Throughout the past few decades, technology has surged forward at a breakneck pace, opening up possibilities that once seemed like pipe dreams. And while the advances in technology stole the headlines, there was another story being told. This was the story of technology working as 'a great diversity equalizer.' You see, technology wasn't supposed to see race, ethnicity, class, or background. At the time, we all thought that the internet could level the playing fields of all voices. As a Black man at the pinnacle of success in the technology industry, I can look back now and realize how challenging this notion was. And the statistics bear out the fact that we still have a long way to go before equality in tech (or anywhere) is achieved. According to the Equal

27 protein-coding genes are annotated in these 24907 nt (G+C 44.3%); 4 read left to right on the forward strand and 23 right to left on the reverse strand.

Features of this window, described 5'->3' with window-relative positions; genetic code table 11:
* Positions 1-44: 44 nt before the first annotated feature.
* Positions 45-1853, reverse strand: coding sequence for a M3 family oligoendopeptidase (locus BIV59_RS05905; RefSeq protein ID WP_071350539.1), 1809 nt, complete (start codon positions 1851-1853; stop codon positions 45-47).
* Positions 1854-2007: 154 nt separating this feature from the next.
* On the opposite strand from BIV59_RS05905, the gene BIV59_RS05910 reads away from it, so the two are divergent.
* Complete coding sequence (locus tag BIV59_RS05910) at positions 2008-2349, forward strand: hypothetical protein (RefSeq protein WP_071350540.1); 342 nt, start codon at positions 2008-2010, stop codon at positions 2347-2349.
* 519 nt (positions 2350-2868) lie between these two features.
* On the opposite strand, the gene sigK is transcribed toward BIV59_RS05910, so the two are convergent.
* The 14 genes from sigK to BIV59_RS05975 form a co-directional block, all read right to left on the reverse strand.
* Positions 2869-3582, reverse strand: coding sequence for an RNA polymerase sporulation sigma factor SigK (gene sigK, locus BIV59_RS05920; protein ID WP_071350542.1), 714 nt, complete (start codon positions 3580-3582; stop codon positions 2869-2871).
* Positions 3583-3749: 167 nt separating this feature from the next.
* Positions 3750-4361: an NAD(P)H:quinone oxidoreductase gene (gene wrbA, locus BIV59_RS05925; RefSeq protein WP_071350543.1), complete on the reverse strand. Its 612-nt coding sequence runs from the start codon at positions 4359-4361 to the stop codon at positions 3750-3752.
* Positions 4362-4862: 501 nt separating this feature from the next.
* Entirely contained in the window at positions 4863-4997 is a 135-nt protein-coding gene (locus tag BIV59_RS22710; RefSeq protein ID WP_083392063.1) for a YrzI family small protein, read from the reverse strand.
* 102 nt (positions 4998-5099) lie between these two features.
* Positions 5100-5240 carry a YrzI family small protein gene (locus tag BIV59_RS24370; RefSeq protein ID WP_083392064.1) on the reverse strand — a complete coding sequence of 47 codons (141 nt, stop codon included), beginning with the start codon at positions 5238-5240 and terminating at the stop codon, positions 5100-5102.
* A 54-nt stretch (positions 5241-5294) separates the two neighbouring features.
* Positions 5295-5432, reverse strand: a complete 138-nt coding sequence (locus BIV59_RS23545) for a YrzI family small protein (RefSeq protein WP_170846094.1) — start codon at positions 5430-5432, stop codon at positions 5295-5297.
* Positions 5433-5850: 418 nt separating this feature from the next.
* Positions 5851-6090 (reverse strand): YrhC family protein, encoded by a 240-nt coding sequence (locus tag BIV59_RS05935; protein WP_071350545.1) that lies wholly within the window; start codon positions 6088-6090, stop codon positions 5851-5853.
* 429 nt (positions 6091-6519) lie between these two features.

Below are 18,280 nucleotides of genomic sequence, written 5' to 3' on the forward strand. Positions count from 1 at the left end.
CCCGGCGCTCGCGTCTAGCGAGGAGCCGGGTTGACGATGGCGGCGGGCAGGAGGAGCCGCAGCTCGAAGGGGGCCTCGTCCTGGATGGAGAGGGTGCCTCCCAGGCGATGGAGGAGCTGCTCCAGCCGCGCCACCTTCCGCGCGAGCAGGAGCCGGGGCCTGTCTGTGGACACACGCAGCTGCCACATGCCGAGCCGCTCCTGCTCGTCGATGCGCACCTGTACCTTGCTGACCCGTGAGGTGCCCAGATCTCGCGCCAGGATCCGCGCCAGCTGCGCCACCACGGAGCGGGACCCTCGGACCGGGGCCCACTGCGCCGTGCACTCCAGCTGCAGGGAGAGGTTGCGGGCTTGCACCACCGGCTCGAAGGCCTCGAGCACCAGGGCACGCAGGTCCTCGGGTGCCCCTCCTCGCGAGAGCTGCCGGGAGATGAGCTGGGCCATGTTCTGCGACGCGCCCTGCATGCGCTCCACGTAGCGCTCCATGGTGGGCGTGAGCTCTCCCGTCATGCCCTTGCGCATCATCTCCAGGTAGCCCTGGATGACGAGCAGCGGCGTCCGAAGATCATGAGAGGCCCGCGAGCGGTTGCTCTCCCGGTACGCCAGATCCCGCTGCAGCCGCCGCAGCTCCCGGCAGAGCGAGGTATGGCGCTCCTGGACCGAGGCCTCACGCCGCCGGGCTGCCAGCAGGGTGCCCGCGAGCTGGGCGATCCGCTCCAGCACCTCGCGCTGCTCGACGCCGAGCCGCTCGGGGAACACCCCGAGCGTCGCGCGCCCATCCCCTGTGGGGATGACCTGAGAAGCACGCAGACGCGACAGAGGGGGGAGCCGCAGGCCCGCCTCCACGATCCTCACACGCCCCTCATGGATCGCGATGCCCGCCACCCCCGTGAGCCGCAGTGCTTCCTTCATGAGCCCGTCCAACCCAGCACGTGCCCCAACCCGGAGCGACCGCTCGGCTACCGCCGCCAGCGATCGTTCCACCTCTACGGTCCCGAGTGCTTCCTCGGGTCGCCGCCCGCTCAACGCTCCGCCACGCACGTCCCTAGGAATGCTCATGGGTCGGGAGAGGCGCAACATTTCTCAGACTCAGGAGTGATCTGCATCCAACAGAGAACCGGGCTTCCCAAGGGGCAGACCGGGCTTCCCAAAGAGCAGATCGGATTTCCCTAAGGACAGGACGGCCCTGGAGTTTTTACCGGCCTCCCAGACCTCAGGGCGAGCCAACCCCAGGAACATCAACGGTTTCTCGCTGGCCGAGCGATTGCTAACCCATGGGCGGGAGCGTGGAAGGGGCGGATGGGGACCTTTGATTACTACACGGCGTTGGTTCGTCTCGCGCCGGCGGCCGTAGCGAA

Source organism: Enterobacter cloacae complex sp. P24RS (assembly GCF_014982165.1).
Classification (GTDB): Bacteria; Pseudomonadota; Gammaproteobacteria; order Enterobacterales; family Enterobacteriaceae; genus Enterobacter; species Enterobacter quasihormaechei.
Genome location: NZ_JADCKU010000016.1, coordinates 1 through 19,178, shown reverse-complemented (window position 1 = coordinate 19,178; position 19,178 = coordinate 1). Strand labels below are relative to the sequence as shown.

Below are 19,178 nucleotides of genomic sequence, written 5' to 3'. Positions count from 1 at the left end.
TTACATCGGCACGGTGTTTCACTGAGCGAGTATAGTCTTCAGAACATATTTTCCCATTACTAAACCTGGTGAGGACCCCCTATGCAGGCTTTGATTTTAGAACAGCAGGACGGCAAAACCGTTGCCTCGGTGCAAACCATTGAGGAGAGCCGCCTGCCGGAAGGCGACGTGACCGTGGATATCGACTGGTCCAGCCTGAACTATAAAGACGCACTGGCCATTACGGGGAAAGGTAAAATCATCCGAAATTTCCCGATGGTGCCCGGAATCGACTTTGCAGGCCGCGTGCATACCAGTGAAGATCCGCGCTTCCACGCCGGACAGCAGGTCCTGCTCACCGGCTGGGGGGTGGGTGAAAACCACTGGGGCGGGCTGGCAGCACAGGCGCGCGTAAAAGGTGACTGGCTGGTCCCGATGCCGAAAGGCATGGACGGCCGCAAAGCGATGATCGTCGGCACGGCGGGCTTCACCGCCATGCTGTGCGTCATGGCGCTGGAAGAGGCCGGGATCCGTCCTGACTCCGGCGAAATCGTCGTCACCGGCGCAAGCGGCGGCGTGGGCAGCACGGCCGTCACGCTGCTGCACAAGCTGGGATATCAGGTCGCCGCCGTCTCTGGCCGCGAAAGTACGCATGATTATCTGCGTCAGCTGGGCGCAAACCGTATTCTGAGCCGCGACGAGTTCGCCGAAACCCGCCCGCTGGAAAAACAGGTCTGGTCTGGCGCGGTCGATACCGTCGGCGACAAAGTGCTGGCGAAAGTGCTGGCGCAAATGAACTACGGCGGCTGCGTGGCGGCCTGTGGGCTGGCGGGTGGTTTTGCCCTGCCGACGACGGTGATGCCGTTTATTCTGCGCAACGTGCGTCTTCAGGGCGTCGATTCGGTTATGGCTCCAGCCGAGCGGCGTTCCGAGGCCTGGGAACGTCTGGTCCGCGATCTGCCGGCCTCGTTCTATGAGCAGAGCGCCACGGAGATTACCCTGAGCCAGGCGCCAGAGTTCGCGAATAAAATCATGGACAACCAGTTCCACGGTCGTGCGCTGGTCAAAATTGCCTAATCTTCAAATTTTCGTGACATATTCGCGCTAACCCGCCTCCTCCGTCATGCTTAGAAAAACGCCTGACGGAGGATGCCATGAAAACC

Employment Opportunity Commission, African-Americans make up less than 5% of the technology industry's entire workforce in Silicon Valley. Moreover, the percentage of African American's in executive positions is speculated to be less than 1% - even though African Americans make up over 13% of the national population.
Black entrepreneurs in IT face far more challenges than their white counterparts. Black-founded businesses receive less than 1% of the total venture capital invested in the country. Lack of access to funding is one of the top reasons businesses fail. And the scrutiny that black-owned businesses face is overwhelming. There are lingering perceptions that the owners don't have the knowledge and experience necessary to run a business or that the integrity of the products or services may not be up to par. However, investors and customers have found themselves to be wrong.